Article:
Untreated sleep apnea is costing us

New clinic will study how poor sleep takes its toll on Canadian’s health and safety.

A good night’s sleep is increasingly recognized as a key factor in maintaining good health, but many Canadians aren’t getting enough shuteye. When it comes to sleep apnea, a disorder which interrupts breathing and disrupts sleep, experts say we are underestimating the scope of the problem. And that has consequences for everyone. 

Vancouver Coastal Health Research Institute scientist Dr. Najib Ayas studies sleep apnea at the newly opened Leon Judah Blackmore Centre for Sleep Disorders at the University of British Columbia Hospital. “It has been estimated that about nine per cent of men and four per cent of women who are middle aged have sleep apnea. But sleep apnea is highly tied to obesity, which has been rising. So we think the percentages are now much higher. There’s probably about a million adults in Canada who have obstructive sleep apnea.” Even worse—Ayas says about 80 per cent of those adults have not been diagnosed. 

As a result, Ayas says too many Canadians are trying to function while sleep deprived, putting themselves and others in danger. 

“People with untreated sleep apnea have daytime tiredness and reduced cognitive ability. They are at a higher risk—two to eight fold higher— for occupational injury and motor vehicle accidents.”

Fortunately, there are many treatment options for sleep apnea. The standard is using a Continuous Positive Air Pressure or CPAP machine, which essentially pushes air into the nose. But not all provinces cover the cost of a CPAP machine. Ayas says this doesn’t make economic sense. “Even if we only look at motor vehicle crashes, the number of crashes—and the costs associated—that would be prevented by using CPAP would pay for the machines.” Ayas and his colleagues have written guidelines for ways that provinces can monitor drivers with sleep apnea in order to make the roads safer.

There are also significant health risks with undiagnosed sleep apnea. Ayas says that left untreated, sleep apnea greatly increases the risk of cardiovascular disease and diabetes. He urges people who are experiencing the symptoms of sleep apnea—daytime tiredness, loud snoring, stopping breathing during sleep and waking up in the night—to see their doctor. They may then be referred to the Sleep Disorders Centre  for a conclusive diagnosis.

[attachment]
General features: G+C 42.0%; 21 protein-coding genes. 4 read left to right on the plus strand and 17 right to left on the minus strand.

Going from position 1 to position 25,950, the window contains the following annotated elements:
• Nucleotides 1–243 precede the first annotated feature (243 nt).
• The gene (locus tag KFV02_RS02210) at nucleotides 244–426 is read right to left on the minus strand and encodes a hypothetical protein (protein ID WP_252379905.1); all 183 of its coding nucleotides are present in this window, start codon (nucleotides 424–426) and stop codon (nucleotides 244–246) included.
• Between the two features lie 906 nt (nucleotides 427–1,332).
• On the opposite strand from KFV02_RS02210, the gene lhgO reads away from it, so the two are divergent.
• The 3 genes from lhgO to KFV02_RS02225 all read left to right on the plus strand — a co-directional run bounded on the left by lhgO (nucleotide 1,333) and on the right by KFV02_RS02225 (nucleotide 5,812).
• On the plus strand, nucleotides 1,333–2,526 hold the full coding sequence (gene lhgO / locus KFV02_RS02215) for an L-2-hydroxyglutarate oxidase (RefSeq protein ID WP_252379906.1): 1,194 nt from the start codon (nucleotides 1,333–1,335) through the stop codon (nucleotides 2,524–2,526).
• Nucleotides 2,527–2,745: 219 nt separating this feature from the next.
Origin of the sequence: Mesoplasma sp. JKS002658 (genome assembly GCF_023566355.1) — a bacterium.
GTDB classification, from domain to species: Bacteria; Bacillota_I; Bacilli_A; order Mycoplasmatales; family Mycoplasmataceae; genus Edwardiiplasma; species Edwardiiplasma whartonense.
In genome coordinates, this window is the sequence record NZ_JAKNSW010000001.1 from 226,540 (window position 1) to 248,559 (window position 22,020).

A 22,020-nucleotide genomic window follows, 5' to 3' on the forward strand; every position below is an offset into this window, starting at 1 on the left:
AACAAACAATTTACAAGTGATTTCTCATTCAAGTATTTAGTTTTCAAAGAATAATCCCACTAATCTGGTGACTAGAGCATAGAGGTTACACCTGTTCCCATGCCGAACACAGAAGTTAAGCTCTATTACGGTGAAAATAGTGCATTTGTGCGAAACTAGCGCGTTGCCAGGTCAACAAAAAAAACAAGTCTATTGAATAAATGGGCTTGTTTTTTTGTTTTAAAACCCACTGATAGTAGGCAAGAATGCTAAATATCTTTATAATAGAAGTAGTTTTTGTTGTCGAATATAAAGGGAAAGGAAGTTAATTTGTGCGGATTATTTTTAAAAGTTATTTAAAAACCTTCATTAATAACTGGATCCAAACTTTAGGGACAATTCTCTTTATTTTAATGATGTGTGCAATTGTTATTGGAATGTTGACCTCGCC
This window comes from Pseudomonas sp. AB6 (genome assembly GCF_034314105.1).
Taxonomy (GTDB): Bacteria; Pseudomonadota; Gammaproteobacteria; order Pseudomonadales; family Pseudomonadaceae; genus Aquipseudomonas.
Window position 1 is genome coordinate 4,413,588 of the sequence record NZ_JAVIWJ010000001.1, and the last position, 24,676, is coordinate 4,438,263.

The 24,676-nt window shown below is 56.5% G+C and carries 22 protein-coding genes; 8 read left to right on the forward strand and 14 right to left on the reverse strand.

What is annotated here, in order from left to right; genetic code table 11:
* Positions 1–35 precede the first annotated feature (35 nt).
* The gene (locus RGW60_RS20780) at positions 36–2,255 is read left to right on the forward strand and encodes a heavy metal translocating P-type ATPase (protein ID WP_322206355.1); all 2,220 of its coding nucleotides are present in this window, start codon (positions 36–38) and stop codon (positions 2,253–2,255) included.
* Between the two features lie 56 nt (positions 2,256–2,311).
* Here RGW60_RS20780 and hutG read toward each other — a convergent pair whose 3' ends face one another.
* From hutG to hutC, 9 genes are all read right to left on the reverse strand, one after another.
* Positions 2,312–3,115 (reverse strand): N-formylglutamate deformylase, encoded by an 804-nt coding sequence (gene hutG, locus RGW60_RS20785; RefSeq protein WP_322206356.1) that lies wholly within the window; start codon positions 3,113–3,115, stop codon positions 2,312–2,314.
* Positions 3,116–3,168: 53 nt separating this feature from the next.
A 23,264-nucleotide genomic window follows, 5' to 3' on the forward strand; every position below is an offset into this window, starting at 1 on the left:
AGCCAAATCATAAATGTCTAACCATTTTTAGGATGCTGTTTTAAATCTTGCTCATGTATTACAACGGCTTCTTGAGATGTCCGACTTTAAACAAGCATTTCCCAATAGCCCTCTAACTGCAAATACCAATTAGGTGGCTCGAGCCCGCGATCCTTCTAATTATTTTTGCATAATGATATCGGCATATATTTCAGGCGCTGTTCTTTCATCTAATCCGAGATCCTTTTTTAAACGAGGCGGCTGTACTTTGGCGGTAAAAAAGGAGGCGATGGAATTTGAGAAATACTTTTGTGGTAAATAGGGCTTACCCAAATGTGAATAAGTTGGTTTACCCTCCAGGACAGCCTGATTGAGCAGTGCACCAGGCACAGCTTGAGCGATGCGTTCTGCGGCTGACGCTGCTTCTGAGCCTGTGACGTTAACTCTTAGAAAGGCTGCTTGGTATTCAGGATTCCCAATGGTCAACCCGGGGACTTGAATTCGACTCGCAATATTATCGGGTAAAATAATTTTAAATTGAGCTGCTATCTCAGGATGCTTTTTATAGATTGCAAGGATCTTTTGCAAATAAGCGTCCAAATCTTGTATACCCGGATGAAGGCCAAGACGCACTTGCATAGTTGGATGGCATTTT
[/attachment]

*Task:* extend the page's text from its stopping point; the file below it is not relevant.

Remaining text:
Newly refurbished peaceful sleep rooms allow clinicians to observe patients during a night’s sleep and diagnose their condition.

Once diagnosed, the primary treatment for sleep apnea is the CPAP machine but Ayas says patients can also modify sleep position, use special dental appliances and change their lifestyle by losing weight, quitting smoking and cutting down on alcohol. There is currently no medication that treats sleep apnea. Middle aged men and post-menopausal women are most at risk, followed by pregnant women. Overweight and diabetic patients are also at a higher risk. 

Ayas is conducting a series of studies related to sleep apnea. They range from trying to find a biomarker to better predict cardiovascular disease in sleep apnea patients, to looking at connections between pregnancy and sleep apnea, to compiling a decision guide for patients to help them choose which sleep apnea treatment will work best for them. With about 40 patients coming through each day, the clinic is able to support a wide variety of sleep research.

Screens are winning the war on sleep

Although sleep apnea is his specialty, Dr. Ayas says sleep problems are increasing for all Canadians. In our fast paced, on the go 24/7 society, laptops, TVs and mobile phones are used around the clock—and they are intruding on our sleep quantity and quality.  Ayas wants people to become more aware of the importance of sleep, and value it as much as they might value eating well or exercising—and be inspired to put down their phone.

“Sleep refreshes your brain and improves your cognitive function. Recent data shows that one of the functions of sleep is to get rid of the toxins in your brain. This explains why we see cognitive decline when people get less than 8 hours a night.”

Dr. Ayas warns that beyond fatigue and cognitive decline, there are serious health costs to staying up late.

“People who deprive themselves of sleep on a regular basis have a higher risk of a range of diseases: cardiovascular disease, diabetes, obesity. There’s something about sleep that not only restores but also regenerates. You should protect your sleep!” 
 

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